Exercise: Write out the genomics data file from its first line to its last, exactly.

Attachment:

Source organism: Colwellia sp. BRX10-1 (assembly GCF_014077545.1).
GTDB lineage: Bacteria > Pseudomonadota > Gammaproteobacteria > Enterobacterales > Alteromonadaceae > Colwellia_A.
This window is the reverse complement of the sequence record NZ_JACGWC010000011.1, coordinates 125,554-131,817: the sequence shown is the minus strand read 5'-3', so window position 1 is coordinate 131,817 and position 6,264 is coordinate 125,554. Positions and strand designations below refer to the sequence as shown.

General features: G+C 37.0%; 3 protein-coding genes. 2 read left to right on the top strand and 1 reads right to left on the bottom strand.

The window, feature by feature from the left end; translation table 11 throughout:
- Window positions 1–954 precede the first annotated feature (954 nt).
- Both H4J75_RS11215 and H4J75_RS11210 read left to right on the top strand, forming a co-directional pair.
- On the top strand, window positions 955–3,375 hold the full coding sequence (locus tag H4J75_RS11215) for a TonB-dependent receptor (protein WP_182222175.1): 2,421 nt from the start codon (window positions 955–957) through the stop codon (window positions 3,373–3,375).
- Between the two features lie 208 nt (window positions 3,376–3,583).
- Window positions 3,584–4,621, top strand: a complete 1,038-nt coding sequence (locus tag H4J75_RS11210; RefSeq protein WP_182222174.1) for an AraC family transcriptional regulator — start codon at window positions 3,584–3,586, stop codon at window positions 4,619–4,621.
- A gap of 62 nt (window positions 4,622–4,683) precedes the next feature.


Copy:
Source organism: Colwellia sp. BRX10-1 (assembly GCF_014077545.1).
GTDB lineage: Bacteria > Pseudomonadota > Gammaproteobacteria > Enterobacterales > Alteromonadaceae > Colwellia_A.
This window is the reverse complement of the sequence record NZ_JACGWC010000011.1, coordinates 125,554-131,817: the sequence shown is the minus strand read 5'-3', so window position 1 is coordinate 131,817 and position 6,264 is coordinate 125,554. Positions and strand designations below refer to the sequence as shown.

General features: G+C 37.0%; 3 protein-coding genes. 2 read left to right on the top strand and 1 reads right to left on the bottom strand.

The window, feature by feature from the left end; translation table 11 throughout:
- Window positions 1–954 precede the first annotated feature (954 nt).
- Both H4J75_RS11215 and H4J75_RS11210 read left to right on the top strand, forming a co-directional pair.
- On the top strand, window positions 955–3,375 hold the full coding sequence (locus tag H4J75_RS11215) for a TonB-dependent receptor (protein WP_182222175.1): 2,421 nt from the start codon (window positions 955–957) through the stop codon (window positions 3,373–3,375).
- Between the two features lie 208 nt (window positions 3,376–3,583).
- Window positions 3,584–4,621, top strand: a complete 1,038-nt coding sequence (locus tag H4J75_RS11210; RefSeq protein WP_182222174.1) for an AraC family transcriptional regulator — start codon at window positions 3,584–3,586, stop codon at window positions 4,619–4,621.
- A gap of 62 nt (window positions 4,622–4,683) precedes the next feature.